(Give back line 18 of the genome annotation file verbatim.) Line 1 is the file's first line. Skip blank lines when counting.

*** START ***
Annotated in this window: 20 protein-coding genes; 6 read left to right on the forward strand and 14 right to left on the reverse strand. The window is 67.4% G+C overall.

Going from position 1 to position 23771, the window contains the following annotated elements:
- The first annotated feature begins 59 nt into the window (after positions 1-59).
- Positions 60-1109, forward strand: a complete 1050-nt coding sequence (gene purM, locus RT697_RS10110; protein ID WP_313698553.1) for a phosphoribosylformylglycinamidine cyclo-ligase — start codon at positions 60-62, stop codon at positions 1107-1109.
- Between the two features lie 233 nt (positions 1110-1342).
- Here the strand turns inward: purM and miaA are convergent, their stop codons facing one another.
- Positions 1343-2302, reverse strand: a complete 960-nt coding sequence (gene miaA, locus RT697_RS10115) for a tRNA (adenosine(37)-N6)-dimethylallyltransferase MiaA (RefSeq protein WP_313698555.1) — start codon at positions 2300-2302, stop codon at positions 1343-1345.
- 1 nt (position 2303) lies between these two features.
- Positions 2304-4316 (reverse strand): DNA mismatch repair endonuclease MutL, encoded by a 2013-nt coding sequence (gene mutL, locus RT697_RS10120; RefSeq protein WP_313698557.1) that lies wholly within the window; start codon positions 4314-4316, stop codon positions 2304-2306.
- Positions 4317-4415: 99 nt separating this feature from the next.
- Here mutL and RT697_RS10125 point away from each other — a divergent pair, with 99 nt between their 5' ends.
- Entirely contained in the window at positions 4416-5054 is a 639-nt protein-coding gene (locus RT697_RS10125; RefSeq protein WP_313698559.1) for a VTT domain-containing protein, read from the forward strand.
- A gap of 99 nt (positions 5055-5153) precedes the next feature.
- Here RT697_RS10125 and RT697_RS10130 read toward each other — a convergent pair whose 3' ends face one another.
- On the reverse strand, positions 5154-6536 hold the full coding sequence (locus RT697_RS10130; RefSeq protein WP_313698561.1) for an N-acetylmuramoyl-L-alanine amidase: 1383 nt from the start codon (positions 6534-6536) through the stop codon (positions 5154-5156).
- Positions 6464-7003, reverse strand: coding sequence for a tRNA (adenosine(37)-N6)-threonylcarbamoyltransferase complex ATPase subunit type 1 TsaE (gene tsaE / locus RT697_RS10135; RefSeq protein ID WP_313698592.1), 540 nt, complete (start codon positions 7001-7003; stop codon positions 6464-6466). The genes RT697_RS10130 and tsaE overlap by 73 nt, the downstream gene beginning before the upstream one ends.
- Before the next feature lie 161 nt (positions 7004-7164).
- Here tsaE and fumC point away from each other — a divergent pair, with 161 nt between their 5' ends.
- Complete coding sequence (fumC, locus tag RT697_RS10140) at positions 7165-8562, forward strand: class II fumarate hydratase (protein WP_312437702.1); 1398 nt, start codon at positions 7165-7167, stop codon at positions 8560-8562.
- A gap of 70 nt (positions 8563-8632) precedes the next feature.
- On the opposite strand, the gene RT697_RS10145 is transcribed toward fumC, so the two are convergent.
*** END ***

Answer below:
- Here tsaE and fumC point away from each other — a divergent pair, with 161 nt between their 5' ends.